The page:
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Annual Events in Japan
Shinto Holidays

Jan. 1
Hatsymode ("First visit" to Buddhis temple or Shinto shrine)
Jan. 2
Kakizone ("First writing'; first calligraphy of the year.)
Jan. 4
Goyo Hajime (First Business Day)
Jan. 7
Jinjitsu (Day of Mankind; also called Nanakusa no Sekku.)

Feb. 3 or 4
Setsubun (Bean scattering ceremony)
Feb. 4 or 5
Risshun (Beginning of spring)
Feb. 8
Kodomo no Hi (Children's Day) also called Tango no sekku

Mar. 3
Doll Festival (Hina Matsuri; also called Joshi no Sekku)
Mar. 17 to 24
Spring Higan (seven-day Buddhis memorial service cetering on the vernal equinox.)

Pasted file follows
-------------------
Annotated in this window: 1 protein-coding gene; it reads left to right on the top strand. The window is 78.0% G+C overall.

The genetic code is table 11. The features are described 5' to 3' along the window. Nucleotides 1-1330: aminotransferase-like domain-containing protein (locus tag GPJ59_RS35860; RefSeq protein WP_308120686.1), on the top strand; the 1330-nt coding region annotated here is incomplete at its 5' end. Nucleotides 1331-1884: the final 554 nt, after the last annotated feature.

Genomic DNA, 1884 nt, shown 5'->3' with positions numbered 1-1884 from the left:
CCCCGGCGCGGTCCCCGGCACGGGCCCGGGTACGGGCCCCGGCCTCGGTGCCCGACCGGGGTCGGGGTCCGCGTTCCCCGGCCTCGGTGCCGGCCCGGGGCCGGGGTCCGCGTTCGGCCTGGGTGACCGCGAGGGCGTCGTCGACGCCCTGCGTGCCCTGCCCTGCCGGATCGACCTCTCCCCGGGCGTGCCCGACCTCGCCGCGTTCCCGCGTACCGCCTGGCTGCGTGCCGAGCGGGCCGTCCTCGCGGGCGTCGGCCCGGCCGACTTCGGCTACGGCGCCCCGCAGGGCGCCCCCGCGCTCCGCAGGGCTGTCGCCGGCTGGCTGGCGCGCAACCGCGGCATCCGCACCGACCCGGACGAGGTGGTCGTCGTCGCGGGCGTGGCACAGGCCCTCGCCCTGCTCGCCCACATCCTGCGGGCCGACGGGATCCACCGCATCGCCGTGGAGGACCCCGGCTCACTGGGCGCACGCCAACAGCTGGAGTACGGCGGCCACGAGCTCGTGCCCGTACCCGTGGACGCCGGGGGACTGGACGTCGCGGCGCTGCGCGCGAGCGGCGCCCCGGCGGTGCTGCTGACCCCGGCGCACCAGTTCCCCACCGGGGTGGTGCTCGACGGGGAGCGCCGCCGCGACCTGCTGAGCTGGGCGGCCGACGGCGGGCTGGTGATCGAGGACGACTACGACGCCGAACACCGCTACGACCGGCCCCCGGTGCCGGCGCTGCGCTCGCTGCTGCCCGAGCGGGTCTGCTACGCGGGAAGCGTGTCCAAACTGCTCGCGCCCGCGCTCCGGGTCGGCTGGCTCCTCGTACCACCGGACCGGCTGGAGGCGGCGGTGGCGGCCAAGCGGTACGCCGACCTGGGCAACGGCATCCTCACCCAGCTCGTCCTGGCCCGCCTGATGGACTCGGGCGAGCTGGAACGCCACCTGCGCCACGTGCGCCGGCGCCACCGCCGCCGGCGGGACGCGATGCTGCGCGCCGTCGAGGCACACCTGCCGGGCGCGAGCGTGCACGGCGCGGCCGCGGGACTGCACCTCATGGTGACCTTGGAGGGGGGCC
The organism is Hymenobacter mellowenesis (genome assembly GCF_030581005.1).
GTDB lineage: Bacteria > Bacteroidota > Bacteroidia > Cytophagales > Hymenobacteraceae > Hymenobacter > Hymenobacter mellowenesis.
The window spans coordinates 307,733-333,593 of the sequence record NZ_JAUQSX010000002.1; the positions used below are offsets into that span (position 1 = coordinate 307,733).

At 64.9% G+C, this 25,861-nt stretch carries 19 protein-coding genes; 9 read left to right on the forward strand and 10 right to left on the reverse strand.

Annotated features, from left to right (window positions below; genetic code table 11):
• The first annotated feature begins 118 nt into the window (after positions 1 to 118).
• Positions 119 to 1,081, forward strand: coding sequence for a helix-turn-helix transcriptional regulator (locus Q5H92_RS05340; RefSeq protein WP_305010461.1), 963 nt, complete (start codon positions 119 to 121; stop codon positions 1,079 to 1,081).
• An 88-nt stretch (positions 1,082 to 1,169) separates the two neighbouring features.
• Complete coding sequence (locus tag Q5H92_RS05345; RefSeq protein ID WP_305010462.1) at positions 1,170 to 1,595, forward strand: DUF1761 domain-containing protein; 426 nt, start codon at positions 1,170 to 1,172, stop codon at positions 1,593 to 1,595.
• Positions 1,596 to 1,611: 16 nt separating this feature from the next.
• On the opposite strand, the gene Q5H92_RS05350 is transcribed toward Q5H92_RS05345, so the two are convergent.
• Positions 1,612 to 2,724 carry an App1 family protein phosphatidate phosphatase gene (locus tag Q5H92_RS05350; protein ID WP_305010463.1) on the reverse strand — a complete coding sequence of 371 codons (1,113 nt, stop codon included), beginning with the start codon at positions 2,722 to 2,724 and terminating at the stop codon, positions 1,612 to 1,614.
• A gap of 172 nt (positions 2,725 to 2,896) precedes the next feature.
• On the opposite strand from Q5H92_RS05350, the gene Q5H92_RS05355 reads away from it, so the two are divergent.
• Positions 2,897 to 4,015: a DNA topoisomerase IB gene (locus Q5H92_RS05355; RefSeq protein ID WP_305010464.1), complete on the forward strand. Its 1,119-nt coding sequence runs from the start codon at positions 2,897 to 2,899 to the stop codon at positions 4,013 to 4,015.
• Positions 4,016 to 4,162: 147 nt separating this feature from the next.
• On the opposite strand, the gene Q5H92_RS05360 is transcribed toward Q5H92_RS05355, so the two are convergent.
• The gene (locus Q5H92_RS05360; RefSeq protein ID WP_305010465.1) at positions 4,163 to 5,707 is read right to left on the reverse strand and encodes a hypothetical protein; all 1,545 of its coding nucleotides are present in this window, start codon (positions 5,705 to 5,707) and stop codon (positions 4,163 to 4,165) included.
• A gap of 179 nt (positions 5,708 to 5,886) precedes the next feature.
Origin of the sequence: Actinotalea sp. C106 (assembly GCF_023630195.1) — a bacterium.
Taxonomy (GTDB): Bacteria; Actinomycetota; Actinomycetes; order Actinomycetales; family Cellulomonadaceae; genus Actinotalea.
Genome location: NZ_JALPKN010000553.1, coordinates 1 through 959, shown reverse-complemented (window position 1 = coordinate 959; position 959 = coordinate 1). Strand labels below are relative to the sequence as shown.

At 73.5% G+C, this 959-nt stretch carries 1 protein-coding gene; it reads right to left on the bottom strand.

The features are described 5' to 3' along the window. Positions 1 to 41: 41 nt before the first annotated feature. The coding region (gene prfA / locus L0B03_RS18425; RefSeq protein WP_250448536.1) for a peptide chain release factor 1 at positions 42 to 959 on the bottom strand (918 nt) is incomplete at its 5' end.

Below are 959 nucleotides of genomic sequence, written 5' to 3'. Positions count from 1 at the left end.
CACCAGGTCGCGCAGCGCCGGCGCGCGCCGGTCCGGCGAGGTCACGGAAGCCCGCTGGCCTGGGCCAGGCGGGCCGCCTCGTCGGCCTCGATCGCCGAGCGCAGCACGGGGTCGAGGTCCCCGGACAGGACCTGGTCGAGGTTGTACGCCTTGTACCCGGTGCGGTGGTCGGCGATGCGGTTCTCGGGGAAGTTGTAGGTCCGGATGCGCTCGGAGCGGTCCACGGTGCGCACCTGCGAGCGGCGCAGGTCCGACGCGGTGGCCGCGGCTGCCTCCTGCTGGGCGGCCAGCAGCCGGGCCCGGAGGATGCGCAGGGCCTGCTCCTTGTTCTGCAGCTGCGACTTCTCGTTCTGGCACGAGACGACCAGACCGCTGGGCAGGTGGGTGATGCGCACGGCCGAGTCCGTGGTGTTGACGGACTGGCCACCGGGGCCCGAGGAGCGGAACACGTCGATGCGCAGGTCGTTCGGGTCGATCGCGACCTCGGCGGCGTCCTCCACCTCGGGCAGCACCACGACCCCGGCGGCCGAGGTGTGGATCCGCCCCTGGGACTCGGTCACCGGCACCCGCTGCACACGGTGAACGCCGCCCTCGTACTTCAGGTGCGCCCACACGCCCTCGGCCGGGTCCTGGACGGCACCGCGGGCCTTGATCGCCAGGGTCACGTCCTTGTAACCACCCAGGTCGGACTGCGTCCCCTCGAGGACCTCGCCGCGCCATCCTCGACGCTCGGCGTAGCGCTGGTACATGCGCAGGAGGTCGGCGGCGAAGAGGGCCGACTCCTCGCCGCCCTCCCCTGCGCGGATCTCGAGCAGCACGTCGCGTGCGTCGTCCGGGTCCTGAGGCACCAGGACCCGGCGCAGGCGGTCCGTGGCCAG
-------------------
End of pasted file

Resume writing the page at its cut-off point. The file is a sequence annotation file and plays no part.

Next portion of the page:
Apr. 8
Hana Matsuri (Flower Festival; also called Kanbutsue)

May 2 or 3
Hachijuhachiya (literally, "88th Night"; the 88th day after Risshun; marks an important date in the planting schedule of farmers.)

Jun. 21 or 22
summer solstice (Geshi)

Jul. 7
Tanabata Festival (observed on 7 Aug. in some parts of Japan)
Jul. 13-15
Bon Festival (observed on 13-15 August in some areas)

Sep. 1
Nihyaku-toka (literally, "210th Day"; the 210th day after Risshun; traditionally viewd as the first day of the typhoon season)
Sep. 17-20
Autumn higan (seven-day Buddhist memorial centering on the autumnal equinox)

Night of full moon
Jugoya (literally, "15th night"; the full moon of the eighth month in the old lunar calendar)

Nov. 15
Shichigosan ("Seven-Five-three" Festival)

Dec. 21 or 22
Winter solstice (Toji)
Late part of month
toshi no ichi (Year-end fairs)
Dec. 31
Omisoka (New Year's Eve.)
Joya no kane (Literally, "bells of New Year's Eve." temple bells ring 108 times at midnight.)



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